A debut novel by award-winning author Holly Goddard Jones, about the people surprisingly connected to the discovery of a dead woman’s body in a small town.
Thirteen-year-old Emily Houchens doesn't have many friends. She finds more comfort playing make-believe in the woods near her house in Roma, Kentucky, than with her classmates, who find her strange and awkward. When she happens upon a dead body hidden in the woods one day, she decides not to tell anyone about her discovery—a choice that begins to haunt her.
Susanna Mitchell has always been a good girl, the dutiful daughter and wife. While her older sister Ronnie trolled bars for men and often drove home at sunrise, Susanna kept a neat house, a respectable job, and a young daughter. But when Ronnie goes missing and Susanna realizes that she’s the only person in Roma who truly cares about her sister’s fate, she starts to question her quiet life and its value.
The Next Time You See Me is the story of how one woman’s disappearance exposes the ambitions, prejudices, and anxieties of a small southern town and its residents, who are all connected, sometimes in unexpected ways: Emily; Susanna; Tony, a failed baseball star turned detective, aspiring to be the county’s first black sheriff; and Wyatt, a 55-year-old factory worker tormented by a past he can’t change and by a love he doesn’t think he deserves. Their stories converge in a violent climax that reveals not just the mystery of what happened to Ronnie but all of their secret selves.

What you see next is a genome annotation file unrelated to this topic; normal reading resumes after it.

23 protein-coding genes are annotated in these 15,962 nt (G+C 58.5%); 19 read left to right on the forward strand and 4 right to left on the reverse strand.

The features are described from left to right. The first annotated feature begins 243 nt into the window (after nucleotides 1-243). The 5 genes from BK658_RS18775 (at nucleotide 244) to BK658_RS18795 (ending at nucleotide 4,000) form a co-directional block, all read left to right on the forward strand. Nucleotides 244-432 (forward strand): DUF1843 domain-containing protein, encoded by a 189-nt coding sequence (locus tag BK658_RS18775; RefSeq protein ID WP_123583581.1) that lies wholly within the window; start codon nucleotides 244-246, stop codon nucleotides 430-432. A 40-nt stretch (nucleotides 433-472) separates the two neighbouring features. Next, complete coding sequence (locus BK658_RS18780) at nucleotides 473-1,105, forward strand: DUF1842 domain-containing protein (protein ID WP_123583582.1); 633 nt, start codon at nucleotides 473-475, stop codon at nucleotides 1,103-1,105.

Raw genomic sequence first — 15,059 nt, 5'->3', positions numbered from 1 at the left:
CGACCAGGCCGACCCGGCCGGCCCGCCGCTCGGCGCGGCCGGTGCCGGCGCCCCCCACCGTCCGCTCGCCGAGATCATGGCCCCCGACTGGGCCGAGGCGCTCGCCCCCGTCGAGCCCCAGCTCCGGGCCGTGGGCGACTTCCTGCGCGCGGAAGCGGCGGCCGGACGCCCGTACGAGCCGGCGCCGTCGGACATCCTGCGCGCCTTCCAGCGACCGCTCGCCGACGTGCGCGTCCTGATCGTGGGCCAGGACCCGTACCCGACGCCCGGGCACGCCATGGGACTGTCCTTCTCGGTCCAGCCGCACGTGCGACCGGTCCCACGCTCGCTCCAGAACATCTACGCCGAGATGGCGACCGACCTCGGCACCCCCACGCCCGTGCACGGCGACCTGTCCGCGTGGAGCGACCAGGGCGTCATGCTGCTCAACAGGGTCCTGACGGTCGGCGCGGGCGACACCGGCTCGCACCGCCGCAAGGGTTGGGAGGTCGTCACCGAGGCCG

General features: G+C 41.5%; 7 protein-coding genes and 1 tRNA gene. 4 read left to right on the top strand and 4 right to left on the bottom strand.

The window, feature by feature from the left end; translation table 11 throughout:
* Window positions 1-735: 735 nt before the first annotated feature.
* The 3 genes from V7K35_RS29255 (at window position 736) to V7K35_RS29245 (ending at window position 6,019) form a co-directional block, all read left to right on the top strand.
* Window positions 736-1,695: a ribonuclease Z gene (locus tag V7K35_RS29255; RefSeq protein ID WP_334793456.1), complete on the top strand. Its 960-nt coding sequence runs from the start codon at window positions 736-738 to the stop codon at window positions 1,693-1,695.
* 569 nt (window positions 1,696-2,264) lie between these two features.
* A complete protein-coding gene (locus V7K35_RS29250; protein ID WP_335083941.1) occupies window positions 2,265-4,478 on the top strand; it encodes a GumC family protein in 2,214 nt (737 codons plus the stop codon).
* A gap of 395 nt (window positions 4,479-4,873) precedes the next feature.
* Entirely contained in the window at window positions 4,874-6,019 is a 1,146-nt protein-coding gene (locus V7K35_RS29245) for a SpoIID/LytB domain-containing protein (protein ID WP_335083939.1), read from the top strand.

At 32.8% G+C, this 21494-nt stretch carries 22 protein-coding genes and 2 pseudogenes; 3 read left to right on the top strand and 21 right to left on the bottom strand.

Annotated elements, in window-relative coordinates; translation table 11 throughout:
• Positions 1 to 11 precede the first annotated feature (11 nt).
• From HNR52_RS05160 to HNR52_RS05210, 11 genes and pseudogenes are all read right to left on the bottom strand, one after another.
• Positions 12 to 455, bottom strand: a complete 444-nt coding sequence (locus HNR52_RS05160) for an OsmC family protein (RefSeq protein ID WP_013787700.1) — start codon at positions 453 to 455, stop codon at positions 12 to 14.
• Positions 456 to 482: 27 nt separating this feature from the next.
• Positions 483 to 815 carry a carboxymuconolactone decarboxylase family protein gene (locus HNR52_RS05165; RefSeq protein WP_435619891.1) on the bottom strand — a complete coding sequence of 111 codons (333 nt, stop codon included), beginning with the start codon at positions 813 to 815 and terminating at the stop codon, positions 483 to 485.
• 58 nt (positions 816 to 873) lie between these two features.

©2013 Holly Goddard Jones (P)2013 Blackstone Audio, Inc
"The residents of a small Kentucky town react to the disappearance of a local woman in this first novel by short-story writer Jones…. [The author] builds intense tension surrounding the choices her flawed but compellingly sympathetic characters make as they fight against lonely isolation within the tight confines of small-town America." (Kirkus Reviews)
This is a very slow listen/read. The story moves very slowly toward the end, which was not all together satisfying. Things you should know: the narrator takes her time with every syllable and sentence. That might not be so bad if the story development moved at a faster pace, which it does not.
This is also not a book where there are happy characters - not one character is happy, and there are really no life-lessons learned to grow from. It's a mystery at it's core, which comes together through the many different people in the town who touch it, yet the human connections are not deep or satisfying in any way.
I recognize that all of my critiques boil down to personal preference - I am ok with slow-building stories if they lead to something remarkable - however this one does not. I am ok with flawed, sad characters if there is something for me to learn from hearing their stories - and here, there was not.
Yes, the characters were less than stellar people but the author did an amazing job of making you want to learn more about the cast.
Ironically the killer is the one character I liked. He had more depth than the others.
The scene at the end with the brother finding the dog. It was the silver lining in a grey book.
yes- I laughed and cried.
Ugh. What a waste of time. Too many chapters spent setting up the plot of a small town murder. Wasted time waiting for the climax, never happened.
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